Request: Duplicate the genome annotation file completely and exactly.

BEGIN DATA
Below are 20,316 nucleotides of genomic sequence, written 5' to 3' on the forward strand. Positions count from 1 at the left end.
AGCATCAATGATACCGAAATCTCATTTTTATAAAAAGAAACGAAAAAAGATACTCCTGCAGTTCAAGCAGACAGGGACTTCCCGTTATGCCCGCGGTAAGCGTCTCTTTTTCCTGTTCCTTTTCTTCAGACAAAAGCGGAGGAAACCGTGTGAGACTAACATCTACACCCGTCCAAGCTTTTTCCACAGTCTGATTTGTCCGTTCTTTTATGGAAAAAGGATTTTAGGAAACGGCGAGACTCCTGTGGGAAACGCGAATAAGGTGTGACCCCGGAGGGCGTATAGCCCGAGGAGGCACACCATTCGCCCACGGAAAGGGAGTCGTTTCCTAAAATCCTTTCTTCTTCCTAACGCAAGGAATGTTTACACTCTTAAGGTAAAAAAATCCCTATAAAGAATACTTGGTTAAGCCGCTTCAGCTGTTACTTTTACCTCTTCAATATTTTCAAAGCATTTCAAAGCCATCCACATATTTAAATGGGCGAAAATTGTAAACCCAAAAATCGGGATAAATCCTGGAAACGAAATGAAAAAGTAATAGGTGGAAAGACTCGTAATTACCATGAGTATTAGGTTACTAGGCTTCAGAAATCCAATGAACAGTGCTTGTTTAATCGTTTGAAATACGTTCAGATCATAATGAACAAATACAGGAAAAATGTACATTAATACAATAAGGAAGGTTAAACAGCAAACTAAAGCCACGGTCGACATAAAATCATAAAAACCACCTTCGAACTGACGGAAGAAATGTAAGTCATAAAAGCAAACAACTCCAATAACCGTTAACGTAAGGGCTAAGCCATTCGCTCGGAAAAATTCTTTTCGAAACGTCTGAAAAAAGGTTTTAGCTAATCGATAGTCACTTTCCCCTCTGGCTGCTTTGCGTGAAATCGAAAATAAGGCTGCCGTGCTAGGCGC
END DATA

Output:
Below are 20,316 nucleotides of genomic sequence, written 5' to 3' on the forward strand. Positions count from 1 at the left end.
AGCATCAATGATACCGAAATCTCATTTTTATAAAAAGAAACGAAAAAAGATACTCCTGCAGTTCAAGCAGACAGGGACTTCCCGTTATGCCCGCGGTAAGCGTCTCTTTTTCCTGTTCCTTTTCTTCAGACAAAAGCGGAGGAAACCGTGTGAGACTAACATCTACACCCGTCCAAGCTTTTTCCACAGTCTGATTTGTCCGTTCTTTTATGGAAAAAGGATTTTAGGAAACGGCGAGACTCCTGTGGGAAACGCGAATAAGGTGTGACCCCGGAGGGCGTATAGCCCGAGGAGGCACACCATTCGCCCACGGAAAGGGAGTCGTTTCCTAAAATCCTTTCTTCTTCCTAACGCAAGGAATGTTTACACTCTTAAGGTAAAAAAATCCCTATAAAGAATACTTGGTTAAGCCGCTTCAGCTGTTACTTTTACCTCTTCAATATTTTCAAAGCATTTCAAAGCCATCCACATATTTAAATGGGCGAAAATTGTAAACCCAAAAATCGGGATAAATCCTGGAAACGAAATGAAAAAGTAATAGGTGGAAAGACTCGTAATTACCATGAGTATTAGGTTACTAGGCTTCAGAAATCCAATGAACAGTGCTTGTTTAATCGTTTGAAATACGTTCAGATCATAATGAACAAATACAGGAAAAATGTACATTAATACAATAAGGAAGGTTAAACAGCAAACTAAAGCCACGGTCGACATAAAATCATAAAAACCACCTTCGAACTGACGGAAGAAATGTAAGTCATAAAAGCAAACAACTCCAATAACCGTTAACGTAAGGGCTAAGCCATTCGCTCGGAAAAATTCTTTTCGAAACGTCTGAAAAAAGGTTTTAGCTAATCGATAGTCACTTTCCCCTCTGGCTGCTTTGCGTGAAATCGAAAATAAGGCTGCCGTGCTAGGCGC